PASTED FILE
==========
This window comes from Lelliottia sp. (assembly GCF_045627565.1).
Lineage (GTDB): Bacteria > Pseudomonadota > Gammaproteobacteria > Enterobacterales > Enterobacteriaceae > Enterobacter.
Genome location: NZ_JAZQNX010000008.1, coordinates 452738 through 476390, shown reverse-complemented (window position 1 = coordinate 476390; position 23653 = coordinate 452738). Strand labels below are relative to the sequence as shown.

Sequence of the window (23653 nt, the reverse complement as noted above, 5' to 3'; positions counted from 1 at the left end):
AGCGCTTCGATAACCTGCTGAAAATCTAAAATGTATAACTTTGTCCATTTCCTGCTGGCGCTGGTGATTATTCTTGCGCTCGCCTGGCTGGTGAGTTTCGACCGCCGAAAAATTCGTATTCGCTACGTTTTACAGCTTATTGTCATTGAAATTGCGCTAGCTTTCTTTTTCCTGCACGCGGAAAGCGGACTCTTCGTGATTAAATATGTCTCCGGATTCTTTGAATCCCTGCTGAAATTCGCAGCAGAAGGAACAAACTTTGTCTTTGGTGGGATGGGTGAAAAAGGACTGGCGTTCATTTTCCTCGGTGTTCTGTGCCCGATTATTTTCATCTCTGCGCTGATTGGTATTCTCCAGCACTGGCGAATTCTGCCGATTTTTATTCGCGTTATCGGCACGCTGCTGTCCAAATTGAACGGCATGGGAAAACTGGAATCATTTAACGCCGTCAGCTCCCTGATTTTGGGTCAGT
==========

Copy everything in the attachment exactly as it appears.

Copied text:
This window comes from Lelliottia sp. (assembly GCF_045627565.1).
Lineage (GTDB): Bacteria > Pseudomonadota > Gammaproteobacteria > Enterobacterales > Enterobacteriaceae > Enterobacter.
Genome location: NZ_JAZQNX010000008.1, coordinates 452738 through 476390, shown reverse-complemented (window position 1 = coordinate 476390; position 23653 = coordinate 452738). Strand labels below are relative to the sequence as shown.

Sequence of the window (23653 nt, the reverse complement as noted above, 5' to 3'; positions counted from 1 at the left end):
AGCGCTTCGATAACCTGCTGAAAATCTAAAATGTATAACTTTGTCCATTTCCTGCTGGCGCTGGTGATTATTCTTGCGCTCGCCTGGCTGGTGAGTTTCGACCGCCGAAAAATTCGTATTCGCTACGTTTTACAGCTTATTGTCATTGAAATTGCGCTAGCTTTCTTTTTCCTGCACGCGGAAAGCGGACTCTTCGTGATTAAATATGTCTCCGGATTCTTTGAATCCCTGCTGAAATTCGCAGCAGAAGGAACAAACTTTGTCTTTGGTGGGATGGGTGAAAAAGGACTGGCGTTCATTTTCCTCGGTGTTCTGTGCCCGATTATTTTCATCTCTGCGCTGATTGGTATTCTCCAGCACTGGCGAATTCTGCCGATTTTTATTCGCGTTATCGGCACGCTGCTGTCCAAATTGAACGGCATGGGAAAACTGGAATCATTTAACGCCGTCAGCTCCCTGATTTTGGGTCAGT